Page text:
Cataracts are much more common but a lens luxation does occur and when it does it definitely creates a problem for the pet.
The normal lens floats in the area of the eye called the posterior chamber, which is the chamber behind the lens. The lens kind of hangs there floating in a thick gel called vitreous humor, and is attached by tiny fibers called zonules. The zonules can be likened to be the spider web with the lens held in place in the middle of it. The gel and zonules together make up the suspensory ligament of the lens.
The zonules that hold the lens in place break down for a number of reasons. Trauma, age, and fibrous tissue genetic defects are the most common. When these tiny fibers break down the suspensory ligament of the lens is dysfunctional, the lens is no longer confined to the posterior chamber of the eye and is free to float around. If the lens floats backwards it may damage the retina causing loss of sight. If the iris is wide such as it gets for night vision the lens can migrate through the iris into the front chamber of the eye called the anterior chamber. An anterior lens luxation usually causes more complications than the posterior chamber lens luxation.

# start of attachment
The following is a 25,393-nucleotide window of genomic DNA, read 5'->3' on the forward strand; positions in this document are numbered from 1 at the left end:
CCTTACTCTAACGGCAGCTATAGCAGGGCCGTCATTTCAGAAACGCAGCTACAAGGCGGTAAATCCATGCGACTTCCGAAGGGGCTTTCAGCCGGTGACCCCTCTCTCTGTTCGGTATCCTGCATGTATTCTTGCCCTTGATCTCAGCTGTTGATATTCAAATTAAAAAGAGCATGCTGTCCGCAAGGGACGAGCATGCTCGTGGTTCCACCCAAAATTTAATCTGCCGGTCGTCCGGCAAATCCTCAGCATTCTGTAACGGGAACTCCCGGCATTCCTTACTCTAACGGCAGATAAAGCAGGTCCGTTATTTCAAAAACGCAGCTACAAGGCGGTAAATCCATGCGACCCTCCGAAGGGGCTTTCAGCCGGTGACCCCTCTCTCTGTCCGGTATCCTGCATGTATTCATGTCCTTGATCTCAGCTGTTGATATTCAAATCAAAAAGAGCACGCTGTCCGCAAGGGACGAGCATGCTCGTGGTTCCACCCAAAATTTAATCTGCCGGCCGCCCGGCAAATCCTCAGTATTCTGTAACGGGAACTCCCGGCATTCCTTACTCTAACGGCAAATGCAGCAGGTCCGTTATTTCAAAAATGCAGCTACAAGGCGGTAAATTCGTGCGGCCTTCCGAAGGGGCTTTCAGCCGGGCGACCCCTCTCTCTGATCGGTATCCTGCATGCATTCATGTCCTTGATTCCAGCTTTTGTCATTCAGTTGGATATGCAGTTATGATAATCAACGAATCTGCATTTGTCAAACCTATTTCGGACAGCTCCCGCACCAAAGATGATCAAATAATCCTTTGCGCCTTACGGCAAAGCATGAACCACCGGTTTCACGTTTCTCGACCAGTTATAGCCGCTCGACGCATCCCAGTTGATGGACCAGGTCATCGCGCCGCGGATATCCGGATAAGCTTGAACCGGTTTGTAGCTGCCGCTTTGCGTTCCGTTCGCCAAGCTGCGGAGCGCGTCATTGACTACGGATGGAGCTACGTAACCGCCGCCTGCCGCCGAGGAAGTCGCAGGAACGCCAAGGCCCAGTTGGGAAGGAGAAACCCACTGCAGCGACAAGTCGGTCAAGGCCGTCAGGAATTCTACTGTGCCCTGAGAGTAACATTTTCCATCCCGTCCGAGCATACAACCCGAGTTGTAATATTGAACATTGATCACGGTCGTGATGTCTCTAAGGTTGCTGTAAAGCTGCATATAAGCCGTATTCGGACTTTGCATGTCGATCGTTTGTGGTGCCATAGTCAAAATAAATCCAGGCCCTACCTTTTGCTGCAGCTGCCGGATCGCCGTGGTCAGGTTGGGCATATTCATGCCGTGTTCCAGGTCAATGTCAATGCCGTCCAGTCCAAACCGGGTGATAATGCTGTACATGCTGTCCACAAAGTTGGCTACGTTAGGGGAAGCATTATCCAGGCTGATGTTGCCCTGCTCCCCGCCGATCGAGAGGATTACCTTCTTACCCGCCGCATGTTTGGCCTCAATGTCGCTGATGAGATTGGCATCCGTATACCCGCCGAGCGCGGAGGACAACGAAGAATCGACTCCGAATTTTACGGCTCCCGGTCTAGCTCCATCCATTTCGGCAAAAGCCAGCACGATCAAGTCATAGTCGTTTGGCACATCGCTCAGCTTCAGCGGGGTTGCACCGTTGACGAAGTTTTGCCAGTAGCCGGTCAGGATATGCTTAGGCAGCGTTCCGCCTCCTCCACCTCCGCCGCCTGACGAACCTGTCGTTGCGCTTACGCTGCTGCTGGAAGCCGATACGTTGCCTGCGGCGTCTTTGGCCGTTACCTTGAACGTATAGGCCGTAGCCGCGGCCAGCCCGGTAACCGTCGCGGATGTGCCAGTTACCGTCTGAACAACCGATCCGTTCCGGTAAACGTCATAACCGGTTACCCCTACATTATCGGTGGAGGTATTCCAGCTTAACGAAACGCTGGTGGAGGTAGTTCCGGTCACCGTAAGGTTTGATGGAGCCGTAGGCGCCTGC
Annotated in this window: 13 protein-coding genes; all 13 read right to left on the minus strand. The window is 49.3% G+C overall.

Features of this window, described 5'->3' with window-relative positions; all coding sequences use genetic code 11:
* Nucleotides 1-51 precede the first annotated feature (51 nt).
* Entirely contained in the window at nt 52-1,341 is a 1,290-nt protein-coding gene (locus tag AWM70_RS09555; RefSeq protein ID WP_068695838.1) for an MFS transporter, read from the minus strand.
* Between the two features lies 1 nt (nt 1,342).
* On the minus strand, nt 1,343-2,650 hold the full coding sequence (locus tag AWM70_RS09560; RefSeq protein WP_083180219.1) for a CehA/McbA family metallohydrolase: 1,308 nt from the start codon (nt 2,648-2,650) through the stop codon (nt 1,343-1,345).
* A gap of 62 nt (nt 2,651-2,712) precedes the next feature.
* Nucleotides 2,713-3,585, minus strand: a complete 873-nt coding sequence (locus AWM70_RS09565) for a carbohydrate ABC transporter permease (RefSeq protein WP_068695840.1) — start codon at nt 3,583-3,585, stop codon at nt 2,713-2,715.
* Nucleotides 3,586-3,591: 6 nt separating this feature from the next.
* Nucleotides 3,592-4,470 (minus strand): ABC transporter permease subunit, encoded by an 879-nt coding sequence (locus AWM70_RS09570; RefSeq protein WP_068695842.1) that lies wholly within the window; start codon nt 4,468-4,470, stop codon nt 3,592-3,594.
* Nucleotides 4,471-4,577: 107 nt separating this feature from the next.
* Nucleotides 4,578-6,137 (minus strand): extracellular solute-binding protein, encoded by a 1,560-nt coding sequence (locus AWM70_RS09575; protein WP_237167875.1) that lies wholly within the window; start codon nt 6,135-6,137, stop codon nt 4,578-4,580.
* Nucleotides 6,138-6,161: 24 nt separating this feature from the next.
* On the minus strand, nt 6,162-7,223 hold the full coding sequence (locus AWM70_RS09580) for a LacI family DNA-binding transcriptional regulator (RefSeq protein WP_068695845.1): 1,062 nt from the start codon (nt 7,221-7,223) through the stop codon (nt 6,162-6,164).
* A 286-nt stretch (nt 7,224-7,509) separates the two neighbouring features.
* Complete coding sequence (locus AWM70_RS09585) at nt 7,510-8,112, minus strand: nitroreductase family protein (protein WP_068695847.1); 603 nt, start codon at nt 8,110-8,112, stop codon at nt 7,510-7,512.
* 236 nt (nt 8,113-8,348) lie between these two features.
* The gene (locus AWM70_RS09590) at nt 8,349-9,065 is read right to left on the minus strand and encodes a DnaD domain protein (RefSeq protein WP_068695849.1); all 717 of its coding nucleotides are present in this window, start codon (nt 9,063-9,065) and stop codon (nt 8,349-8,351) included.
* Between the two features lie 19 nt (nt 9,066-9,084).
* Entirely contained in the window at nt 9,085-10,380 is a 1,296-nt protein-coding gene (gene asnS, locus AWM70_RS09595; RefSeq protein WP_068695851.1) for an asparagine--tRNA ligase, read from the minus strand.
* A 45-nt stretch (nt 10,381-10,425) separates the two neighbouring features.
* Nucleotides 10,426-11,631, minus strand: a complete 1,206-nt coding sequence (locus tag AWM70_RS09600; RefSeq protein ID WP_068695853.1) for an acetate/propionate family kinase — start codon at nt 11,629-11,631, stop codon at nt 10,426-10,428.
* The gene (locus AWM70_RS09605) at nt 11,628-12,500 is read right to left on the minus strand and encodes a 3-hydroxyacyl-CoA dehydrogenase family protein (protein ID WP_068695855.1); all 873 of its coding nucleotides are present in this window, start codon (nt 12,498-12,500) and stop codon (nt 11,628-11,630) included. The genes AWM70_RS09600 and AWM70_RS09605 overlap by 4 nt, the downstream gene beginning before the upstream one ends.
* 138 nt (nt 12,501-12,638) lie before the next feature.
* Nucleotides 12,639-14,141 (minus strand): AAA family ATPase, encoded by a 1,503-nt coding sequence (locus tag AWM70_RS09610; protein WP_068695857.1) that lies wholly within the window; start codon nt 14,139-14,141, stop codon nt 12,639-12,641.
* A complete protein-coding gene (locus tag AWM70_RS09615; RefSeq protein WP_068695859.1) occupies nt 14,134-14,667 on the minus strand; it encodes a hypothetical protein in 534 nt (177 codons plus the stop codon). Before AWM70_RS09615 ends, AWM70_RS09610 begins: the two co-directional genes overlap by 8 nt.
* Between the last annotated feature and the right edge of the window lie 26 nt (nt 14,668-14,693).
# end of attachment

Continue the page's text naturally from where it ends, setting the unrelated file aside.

Besides being a painful condition to the pet an anterior lens luxation may stop the inflow and outflow of the fluid of the front of the eye called aquous humor. When the anterior lens luxation occurs the fluid can flow into the anterior chamber but cannot flow out of it, when this happens the pressure of the fluid in the anterior chamber rises sharply creating a condition called glycoma, or increased pressure of the eye. This condition is very painful and may lead to rapid loss of sight. When a pet has a sudden development of glycoma it is a medical emergency of the eye as sight can quickly and errantly be lost.
Treatment for a non-complicated posterior chamber luxation may be handled medically. Treatment for an anterior lens luxation may require surgical removal of the lens, if there is considerable pain or glycoma associated with it.